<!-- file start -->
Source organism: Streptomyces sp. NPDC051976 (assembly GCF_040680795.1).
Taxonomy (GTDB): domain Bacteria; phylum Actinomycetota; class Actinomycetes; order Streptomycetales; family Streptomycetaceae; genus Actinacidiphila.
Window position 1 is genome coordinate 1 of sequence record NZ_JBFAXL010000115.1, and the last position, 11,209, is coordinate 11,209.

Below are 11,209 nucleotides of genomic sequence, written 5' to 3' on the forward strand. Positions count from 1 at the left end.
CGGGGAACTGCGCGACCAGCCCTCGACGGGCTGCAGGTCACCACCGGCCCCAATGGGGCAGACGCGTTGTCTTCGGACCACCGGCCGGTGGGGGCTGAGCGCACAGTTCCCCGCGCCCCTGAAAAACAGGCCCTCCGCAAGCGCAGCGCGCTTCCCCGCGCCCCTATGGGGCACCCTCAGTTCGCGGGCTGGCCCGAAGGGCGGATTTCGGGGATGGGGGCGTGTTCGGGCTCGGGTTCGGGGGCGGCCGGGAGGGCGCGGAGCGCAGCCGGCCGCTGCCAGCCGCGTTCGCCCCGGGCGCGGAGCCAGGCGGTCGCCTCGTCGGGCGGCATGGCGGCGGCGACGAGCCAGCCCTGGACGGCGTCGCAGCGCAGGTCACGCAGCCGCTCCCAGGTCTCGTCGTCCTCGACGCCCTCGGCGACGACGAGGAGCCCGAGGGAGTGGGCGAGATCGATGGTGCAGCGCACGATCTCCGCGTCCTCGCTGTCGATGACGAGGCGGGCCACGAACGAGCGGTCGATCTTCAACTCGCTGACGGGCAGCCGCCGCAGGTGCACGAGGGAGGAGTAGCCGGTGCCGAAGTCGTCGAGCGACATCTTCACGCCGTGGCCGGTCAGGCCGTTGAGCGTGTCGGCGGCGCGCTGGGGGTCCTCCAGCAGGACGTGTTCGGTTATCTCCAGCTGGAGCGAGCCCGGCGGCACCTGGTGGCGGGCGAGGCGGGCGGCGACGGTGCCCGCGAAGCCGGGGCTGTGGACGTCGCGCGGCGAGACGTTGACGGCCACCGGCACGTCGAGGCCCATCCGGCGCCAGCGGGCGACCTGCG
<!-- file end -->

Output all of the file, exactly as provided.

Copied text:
Source organism: Streptomyces sp. NPDC051976 (assembly GCF_040680795.1).
Taxonomy (GTDB): domain Bacteria; phylum Actinomycetota; class Actinomycetes; order Streptomycetales; family Streptomycetaceae; genus Actinacidiphila.
Window position 1 is genome coordinate 1 of sequence record NZ_JBFAXL010000115.1, and the last position, 11,209, is coordinate 11,209.

Below are 11,209 nucleotides of genomic sequence, written 5' to 3' on the forward strand. Positions count from 1 at the left end.
CGGGGAACTGCGCGACCAGCCCTCGACGGGCTGCAGGTCACCACCGGCCCCAATGGGGCAGACGCGTTGTCTTCGGACCACCGGCCGGTGGGGGCTGAGCGCACAGTTCCCCGCGCCCCTGAAAAACAGGCCCTCCGCAAGCGCAGCGCGCTTCCCCGCGCCCCTATGGGGCACCCTCAGTTCGCGGGCTGGCCCGAAGGGCGGATTTCGGGGATGGGGGCGTGTTCGGGCTCGGGTTCGGGGGCGGCCGGGAGGGCGCGGAGCGCAGCCGGCCGCTGCCAGCCGCGTTCGCCCCGGGCGCGGAGCCAGGCGGTCGCCTCGTCGGGCGGCATGGCGGCGGCGACGAGCCAGCCCTGGACGGCGTCGCAGCGCAGGTCACGCAGCCGCTCCCAGGTCTCGTCGTCCTCGACGCCCTCGGCGACGACGAGGAGCCCGAGGGAGTGGGCGAGATCGATGGTGCAGCGCACGATCTCCGCGTCCTCGCTGTCGATGACGAGGCGGGCCACGAACGAGCGGTCGATCTTCAACTCGCTGACGGGCAGCCGCCGCAGGTGCACGAGGGAGGAGTAGCCGGTGCCGAAGTCGTCGAGCGACATCTTCACGCCGTGGCCGGTCAGGCCGTTGAGCGTGTCGGCGGCGCGCTGGGGGTCCTCCAGCAGGACGTGTTCGGTTATCTCCAGCTGGAGCGAGCCCGGCGGCACCTGGTGGCGGGCGAGGCGGGCGGCGACGGTGCCCGCGAAGCCGGGGCTGTGGACGTCGCGCGGCGAGACGTTGACGGCCACCGGCACGTCGAGGCCCATCCGGCGCCAGCGGGCGACCTGCG